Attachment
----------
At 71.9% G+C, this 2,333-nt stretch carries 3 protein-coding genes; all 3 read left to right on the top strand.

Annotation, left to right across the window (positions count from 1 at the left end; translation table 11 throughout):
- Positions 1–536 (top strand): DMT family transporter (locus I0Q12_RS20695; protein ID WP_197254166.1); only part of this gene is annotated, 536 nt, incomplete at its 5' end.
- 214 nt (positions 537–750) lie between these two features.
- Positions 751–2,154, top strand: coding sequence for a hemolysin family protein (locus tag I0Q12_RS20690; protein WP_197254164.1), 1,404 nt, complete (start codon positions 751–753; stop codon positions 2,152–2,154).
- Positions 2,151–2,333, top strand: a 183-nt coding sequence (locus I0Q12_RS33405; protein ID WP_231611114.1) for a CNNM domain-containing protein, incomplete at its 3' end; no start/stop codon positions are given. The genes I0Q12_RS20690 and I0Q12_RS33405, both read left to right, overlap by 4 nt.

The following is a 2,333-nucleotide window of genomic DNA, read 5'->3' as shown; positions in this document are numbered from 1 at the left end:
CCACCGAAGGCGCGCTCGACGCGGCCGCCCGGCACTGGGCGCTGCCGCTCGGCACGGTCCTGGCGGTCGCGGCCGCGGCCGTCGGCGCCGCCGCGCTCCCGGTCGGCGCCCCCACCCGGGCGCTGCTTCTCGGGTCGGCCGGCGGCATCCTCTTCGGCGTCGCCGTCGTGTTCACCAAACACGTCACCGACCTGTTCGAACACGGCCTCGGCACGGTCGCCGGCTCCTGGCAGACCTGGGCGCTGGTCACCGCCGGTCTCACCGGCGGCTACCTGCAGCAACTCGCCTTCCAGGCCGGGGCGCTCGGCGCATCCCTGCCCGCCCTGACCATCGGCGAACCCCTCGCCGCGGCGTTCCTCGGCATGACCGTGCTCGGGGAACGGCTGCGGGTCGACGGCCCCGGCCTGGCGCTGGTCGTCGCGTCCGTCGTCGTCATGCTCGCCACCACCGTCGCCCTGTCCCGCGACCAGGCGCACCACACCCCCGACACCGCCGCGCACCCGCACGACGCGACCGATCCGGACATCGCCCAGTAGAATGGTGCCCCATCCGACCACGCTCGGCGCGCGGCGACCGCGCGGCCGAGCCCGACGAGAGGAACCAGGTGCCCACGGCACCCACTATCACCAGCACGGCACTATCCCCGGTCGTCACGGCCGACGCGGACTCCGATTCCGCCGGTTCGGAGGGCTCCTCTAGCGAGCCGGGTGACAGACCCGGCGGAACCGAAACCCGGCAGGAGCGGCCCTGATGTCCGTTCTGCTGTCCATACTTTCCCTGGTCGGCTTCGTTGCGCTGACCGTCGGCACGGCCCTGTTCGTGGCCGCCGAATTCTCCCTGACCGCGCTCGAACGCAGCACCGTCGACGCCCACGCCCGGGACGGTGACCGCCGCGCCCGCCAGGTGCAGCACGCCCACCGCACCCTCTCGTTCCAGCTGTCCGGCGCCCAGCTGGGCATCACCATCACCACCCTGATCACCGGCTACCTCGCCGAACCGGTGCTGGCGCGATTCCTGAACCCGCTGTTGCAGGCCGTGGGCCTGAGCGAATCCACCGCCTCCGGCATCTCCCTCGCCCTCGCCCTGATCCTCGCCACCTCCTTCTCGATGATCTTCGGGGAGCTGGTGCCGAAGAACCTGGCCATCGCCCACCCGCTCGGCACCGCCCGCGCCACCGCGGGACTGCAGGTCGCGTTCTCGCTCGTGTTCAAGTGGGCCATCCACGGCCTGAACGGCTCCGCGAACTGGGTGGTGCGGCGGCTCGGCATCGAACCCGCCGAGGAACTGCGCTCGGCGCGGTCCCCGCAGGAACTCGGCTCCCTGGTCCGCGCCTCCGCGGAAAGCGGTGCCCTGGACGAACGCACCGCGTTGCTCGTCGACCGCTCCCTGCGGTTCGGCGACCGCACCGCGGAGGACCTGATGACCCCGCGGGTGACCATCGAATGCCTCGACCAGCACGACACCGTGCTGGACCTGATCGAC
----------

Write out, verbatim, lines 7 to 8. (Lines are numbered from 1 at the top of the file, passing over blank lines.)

The following is a 2,333-nucleotide window of genomic DNA, read 5'->3' as shown; positions in this document are numbered from 1 at the left end:
CCACCGAAGGCGCGCTCGACGCGGCCGCCCGGCACTGGGCGCTGCCGCTCGGCACGGTCCTGGCGGTCGCGGCCGCGGCCGTCGGCGCCGCCGCGCTCCCGGTCGGCGCCCCCACCCGGGCGCTGCTTCTCGGGTCGGCCGGCGGCATCCTCTTCGGCGTCGCCGTCGTGTTCACCAAACACGTCACCGACCTGTTCGAACACGGCCTCGGCACGGTCGCCGGCTCCTGGCAGACCTGGGCGCTGGTCACCGCCGGTCTCACCGGCGGCTACCTGCAGCAACTCGCCTTCCAGGCCGGGGCGCTCGGCGCATCCCTGCCCGCCCTGACCATCGGCGAACCCCTCGCCGCGGCGTTCCTCGGCATGACCGTGCTCGGGGAACGGCTGCGGGTCGACGGCCCCGGCCTGGCGCTGGTCGTCGCGTCCGTCGTCGTCATGCTCGCCACCACCGTCGCCCTGTCCCGCGACCAGGCGCACCACACCCCCGACACCGCCGCGCACCCGCACGACGCGACCGATCCGGACATCGCCCAGTAGAATGGTGCCCCATCCGACCACGCTCGGCGCGCGGCGACCGCGCGGCCGAGCCCGACGAGAGGAACCAGGTGCCCACGGCACCCACTATCACCAGCACGGCACTATCCCCGGTCGTCACGGCCGACGCGGACTCCGATTCCGCCGGTTCGGAGGGCTCCTCTAGCGAGCCGGGTGACAGACCCGGCGGAACCGAAACCCGGCAGGAGCGGCCCTGATGTCCGTTCTGCTGTCCATACTTTCCCTGGTCGGCTTCGTTGCGCTGACCGTCGGCACGGCCCTGTTCGTGGCCGCCGAATTCTCCCTGACCGCGCTCGAACGCAGCACCGTCGACGCCCACGCCCGGGACGGTGACCGCCGCGCCCGCCAGGTGCAGCACGCCCACCGCACCCTCTCGTTCCAGCTGTCCGGCGCCCAGCTGGGCATCACCATCACCACCCTGATCACCGGCTACCTCGCCGAACCGGTGCTGGCGCGATTCCTGAACCCGCTGTTGCAGGCCGTGGGCCTGAGCGAATCCACCGCCTCCGGCATCTCCCTCGCCCTCGCCCTGATCCTCGCCACCTCCTTCTCGATGATCTTCGGGGAGCTGGTGCCGAAGAACCTGGCCATCGCCCACCCGCTCGGCACCGCCCGCGCCACCGCGGGACTGCAGGTCGCGTTCTCGCTCGTGTTCAAGTGGGCCATCCACGGCCTGAACGGCTCCGCGAACTGGGTGGTGCGGCGGCTCGGCATCGAACCCGCCGAGGAACTGCGCTCGGCGCGGTCCCCGCAGGAACTCGGCTCCCTGGTCCGCGCCTCCGCGGAAAGCGGTGCCCTGGACGAACGCACCGCGTTGCTCGTCGACCGCTCCCTGCGGTTCGGCGACCGCACCGCGGAGGACCTGATGACCCCGCGGGTGACCATCGAATGCCTCGACCAGCACGACACCGTGCTGGACCTGATCGAC